3. The SDF-1/CXCR4 pathway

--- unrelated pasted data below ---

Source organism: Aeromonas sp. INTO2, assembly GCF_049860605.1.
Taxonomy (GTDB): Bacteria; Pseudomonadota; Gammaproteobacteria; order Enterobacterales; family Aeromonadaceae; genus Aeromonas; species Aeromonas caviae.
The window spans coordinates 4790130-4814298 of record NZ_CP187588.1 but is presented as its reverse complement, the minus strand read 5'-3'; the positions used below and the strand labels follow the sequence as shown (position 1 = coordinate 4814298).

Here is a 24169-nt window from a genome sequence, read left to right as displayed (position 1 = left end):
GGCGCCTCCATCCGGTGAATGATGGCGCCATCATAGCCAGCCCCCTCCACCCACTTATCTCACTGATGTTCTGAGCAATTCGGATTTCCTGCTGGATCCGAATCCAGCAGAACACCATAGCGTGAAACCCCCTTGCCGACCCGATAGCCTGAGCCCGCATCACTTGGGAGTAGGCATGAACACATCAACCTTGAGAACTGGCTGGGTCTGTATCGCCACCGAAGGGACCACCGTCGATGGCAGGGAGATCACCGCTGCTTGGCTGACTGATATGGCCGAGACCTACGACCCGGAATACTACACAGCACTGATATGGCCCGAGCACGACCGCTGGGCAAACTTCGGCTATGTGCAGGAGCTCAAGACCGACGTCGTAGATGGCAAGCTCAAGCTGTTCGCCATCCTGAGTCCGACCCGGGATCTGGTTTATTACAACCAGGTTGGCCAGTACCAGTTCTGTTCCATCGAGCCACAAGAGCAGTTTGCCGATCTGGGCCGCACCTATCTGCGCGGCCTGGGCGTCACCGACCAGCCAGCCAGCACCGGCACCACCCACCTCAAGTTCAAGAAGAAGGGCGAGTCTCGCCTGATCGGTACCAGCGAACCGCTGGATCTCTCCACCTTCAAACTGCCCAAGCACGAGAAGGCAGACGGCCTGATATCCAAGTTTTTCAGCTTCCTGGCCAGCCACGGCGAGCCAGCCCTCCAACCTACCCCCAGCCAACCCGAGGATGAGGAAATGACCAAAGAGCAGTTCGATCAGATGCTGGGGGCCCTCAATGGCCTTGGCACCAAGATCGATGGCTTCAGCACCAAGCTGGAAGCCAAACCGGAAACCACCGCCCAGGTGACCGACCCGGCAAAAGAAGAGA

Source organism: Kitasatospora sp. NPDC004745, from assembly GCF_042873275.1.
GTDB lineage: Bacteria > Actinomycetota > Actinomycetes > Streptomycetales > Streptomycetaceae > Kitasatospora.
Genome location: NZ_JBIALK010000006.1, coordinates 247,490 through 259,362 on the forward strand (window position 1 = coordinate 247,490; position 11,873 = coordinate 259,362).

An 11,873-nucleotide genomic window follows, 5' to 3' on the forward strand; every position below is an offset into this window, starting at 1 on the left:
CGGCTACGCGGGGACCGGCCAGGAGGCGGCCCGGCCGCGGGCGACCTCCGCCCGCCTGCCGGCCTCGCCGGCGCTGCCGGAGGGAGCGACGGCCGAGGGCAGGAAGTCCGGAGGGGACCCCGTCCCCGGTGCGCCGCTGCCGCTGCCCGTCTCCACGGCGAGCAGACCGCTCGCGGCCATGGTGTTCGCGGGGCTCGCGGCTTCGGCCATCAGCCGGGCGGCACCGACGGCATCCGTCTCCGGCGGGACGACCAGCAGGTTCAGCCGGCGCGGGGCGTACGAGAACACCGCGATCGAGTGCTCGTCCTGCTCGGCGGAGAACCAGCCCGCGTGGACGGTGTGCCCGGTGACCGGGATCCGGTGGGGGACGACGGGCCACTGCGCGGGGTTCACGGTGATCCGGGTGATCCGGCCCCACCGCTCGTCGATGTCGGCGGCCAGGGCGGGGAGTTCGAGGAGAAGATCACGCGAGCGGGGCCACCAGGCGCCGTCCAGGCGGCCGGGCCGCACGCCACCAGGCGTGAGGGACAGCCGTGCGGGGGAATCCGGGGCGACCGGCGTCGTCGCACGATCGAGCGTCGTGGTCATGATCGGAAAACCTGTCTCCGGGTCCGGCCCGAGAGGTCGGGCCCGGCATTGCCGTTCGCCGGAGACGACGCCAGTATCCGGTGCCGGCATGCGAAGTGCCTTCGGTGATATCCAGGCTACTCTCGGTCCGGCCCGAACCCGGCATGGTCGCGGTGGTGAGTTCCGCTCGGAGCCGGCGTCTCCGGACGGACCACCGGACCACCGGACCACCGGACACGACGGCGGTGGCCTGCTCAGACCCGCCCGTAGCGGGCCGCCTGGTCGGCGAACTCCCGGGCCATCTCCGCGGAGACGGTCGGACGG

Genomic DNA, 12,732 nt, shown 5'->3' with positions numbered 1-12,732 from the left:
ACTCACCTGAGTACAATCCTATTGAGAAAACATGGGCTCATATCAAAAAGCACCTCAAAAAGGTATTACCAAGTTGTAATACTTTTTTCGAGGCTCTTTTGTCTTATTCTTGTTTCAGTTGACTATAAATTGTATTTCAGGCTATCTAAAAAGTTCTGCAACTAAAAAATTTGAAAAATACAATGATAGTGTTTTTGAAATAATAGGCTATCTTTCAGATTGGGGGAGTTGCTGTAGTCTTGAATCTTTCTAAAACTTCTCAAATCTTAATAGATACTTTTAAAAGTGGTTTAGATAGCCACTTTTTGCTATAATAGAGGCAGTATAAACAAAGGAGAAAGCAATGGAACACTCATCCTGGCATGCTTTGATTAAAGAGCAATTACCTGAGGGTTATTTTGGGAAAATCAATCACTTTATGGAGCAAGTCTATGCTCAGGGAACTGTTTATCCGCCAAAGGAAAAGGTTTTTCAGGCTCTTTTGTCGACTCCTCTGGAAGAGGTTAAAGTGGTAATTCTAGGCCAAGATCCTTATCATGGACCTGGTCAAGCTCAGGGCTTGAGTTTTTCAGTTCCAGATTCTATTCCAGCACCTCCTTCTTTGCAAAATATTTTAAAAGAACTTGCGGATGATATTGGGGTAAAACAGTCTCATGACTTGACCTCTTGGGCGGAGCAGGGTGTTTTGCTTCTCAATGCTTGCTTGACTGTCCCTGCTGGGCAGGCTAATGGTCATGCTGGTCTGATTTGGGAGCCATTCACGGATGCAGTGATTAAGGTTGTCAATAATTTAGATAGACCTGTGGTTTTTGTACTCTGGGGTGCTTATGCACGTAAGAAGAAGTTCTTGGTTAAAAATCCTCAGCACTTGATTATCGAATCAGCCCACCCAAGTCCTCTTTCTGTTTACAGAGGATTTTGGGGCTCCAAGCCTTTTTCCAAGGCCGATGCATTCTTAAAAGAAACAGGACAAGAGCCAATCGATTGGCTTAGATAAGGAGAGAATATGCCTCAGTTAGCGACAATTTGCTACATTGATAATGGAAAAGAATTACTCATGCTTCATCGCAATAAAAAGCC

SDF-1 (also termed CXCL12) is the only chemokine able to strongly attract human and murine HSPCs (Wright et al., 2002; Peled et al., 1999). In addition to its chemotactic function, SDF-1 has important roles in homing, retention, survival and cell cycle. SDF-1 is highly expressed by endosteal bone lining osteoblasts (Ponomaryov et al., 2000), BM endothelium (Ceradini et al., 2004) and other stromal cell types, including CXCL12 abundant reticular (CAR) cells (Sugiyama et al., 2006), thereby attracting circulating CXCR4+ HSPCs to their niches. Blocking CXCR4 function by neutralizing antibodies impairs homing of transplanted human CD34+ HSPCs to the BM of transplanted immunodeficient mice (Kollet et al., 2001), accompanied by impaired engraftment (Peled et al., 1999). Impairment of SDF-1 or CXCR4 in murine embryos results in multiple lethal defects including lack of stem cell seeding of the BM (Nagasawa et al., 1996; Zou et al., 1998). In order to circumvent lethality, conditional knock-out (KO) models were established. Induced deletion of CXCR4 in the hematopoietic system of the adult mouse, leads to severely reduced BM cellularity and HSCs numbers as well as impaired repopulation capacity (Sugiyama et al., 2006). Of interest, CXCR4 KO HSCs are pushed into the cell cycle, resulting in increased numbers of more mature progenitors, but loss of function in general. These observations implicate CXCR4 in promoting quiescence of HSCs, explaining why CXCR4 conditional KO mice have reduced survival following myeloablative treatment (Sugiyama et al., 2006) or irradiation (Foudi et al., 2006). Conditional deletion of CXCR4 also results in increased HSPCs numbers in the spleen and PB (Nie et al., 2008), suggesting that blocking CXCR4 hampers their retention in the BM. The essential role of SDF-1 in retention can be inferred from the observations that following G-CSF administration, SDF-1 levels in the BM are transiently increased followed by their downregulation at both protein (Petit et al., 2002; Levesque et al., 2003) and mRNA (Semerad et al., 2005) levels, enabling transient and local SDF-1 gradients towards the blood. In addition, CXCR4 upregulation is observed on immature human CD34+ cells and primitive CD34+CD38− cells resident in the BM of G-CSF treated chimeric mice (Petit et al., 2002). Of note, immediately following after G-CSF injection, the levels of SDF-1 in the BM are transiently increased prior to their downregulation. Blocking CXCR4 or SDF-1 reduces G-CSF induced mobilization, thus demonstrating an active role for SDF-1 in mobilization of murine progenitors (Petit et al., 2002). Since SDF-1 plays a major role in retention of HSPCs in the BM, it is presumed that increased SDF-1 levels in the PB may attract HSPCs and thereby increase cell egress to the circulation. For instance, artificially elevating SDF-1 plasma levels, by adenoviral vector expressing SDF-1, causes HSPC mobilization (Hattori et al., 2001). Likewise, repetitive daily administrations of SDF-1 for five consecutive days trigger mobilization (Kollet et al., 2006). Administration of the sulfated polysaccharide fucoidan leads to mobilization in mice and non-human primates (Sweeney et al., 2000). In a follow-up study, it was found that fucoidan competes with SDF-1 for binding heparan sulfate proteoglycans in the BM, consequently releasing SDF-1 into the blood (Sweeney et al., 2002). Interestingly, neutralizing SDF-1 with antibodies in fucoidan treated mice, reduced mobilization of HSPCs, but not mature WBCs, revealing higher dependence on SDF-1 among undifferentiated cells. It is logical to assume that hampering SDF-1/CXCR4 signaling in the BM would result in loss of retention. Indeed, when the Met-SDF-1β analog, which induces prolonged CXCR4 desensitization, was given to mice, it resulted in modest mobilization (Shen et al., 2001). CXCR4 has selective chemical antagonists, among which are the bicyclam AMD3100 and T-140. Upon AMD3100 administration, mouse, human and non-human primate HSPCs undergo rapid mobilization (Liles et al., 2003; Broxmeyer et al., 2005; Larochelle et al., 2006) and the mobilized HSCs demonstrate increased SDF-1 induced migration in vitro and in vivo repopulation potential. Similarly, T-140 induces mobilization of primitive murine repopulating cells (Abraham et al., 2007). Both AMD3100 and T-140 synergistically augment G-CSF induced mobilization. AMD3100 is the only chemokine receptor antagonist utilized clinically for inducing mobilization, either alone (Devine et al., 2008) or in combination with G-CSF administration (Liles et al., 2005). Notably, preliminary results reveal that blocking the SDF-1/CXCR4 axis using neutralizing antibodies to either SDF-1 or CXCR4 in AMD3100 treated mice, reduced mobilization of HSPCs, but not mature WBCs (Dar et al., 2006), further strengthening the hypothesis that this pathway is relatively more selective for HSPCs. It is stated that AMD3100 disrupts SDF-1/CXCR4 interactions in vitro and therefore its administration in vivo results in loss of HSPC retention (Broxmeyer et al., 2005). Nonetheless, the observations with anti-SDF-1 and anti-CXCR4 antibodies complicate this theory, suggesting that active SDF-1/CXCR4 is also necessary for AMD3100 induced mobilization. Apart from being an antagonist for CXCR4, as demonstrated by its ability to block ligand binding to its receptor on leukocytes (Gerlach et al., 2001), AMD3100 is able to weakly signal, serving as a partial agonist (Zhang et al., 2002). In a particular preclinical study, weekly injections of AMD3100 reduced the tumor burden of NOD/SCID mice engrafted with a human non-Hodgkin's lymphoma, while continuous infusion of AMD3100 led surprisingly to an increase of tumor growth (Paul et al., 2002). Our preliminary experiments reveal that AMD3100 does not affect only hematopoietic cells, but also BM stromal cells, which express CXCR4 as well (Dar et al., 2006; Dar et al., 2005). It was found that in response to AMD3100, SDF-1 secretion from BM endothelial cells and osteoblasts in vitro and in vivo to the circulation is increased, further contributing to transient, local SDF-1 gradients towards the blood, after which motile HSPCs may follow. It is possible that a similar mechanism enables increased recruitment of lymphoma cells in the continuous AMD3100 infusion model, as mentioned earlier (Paul et al., 2002). Altogether, this data adds more complexity to the AMD3100 induced mobilization process, which will be further discussed later.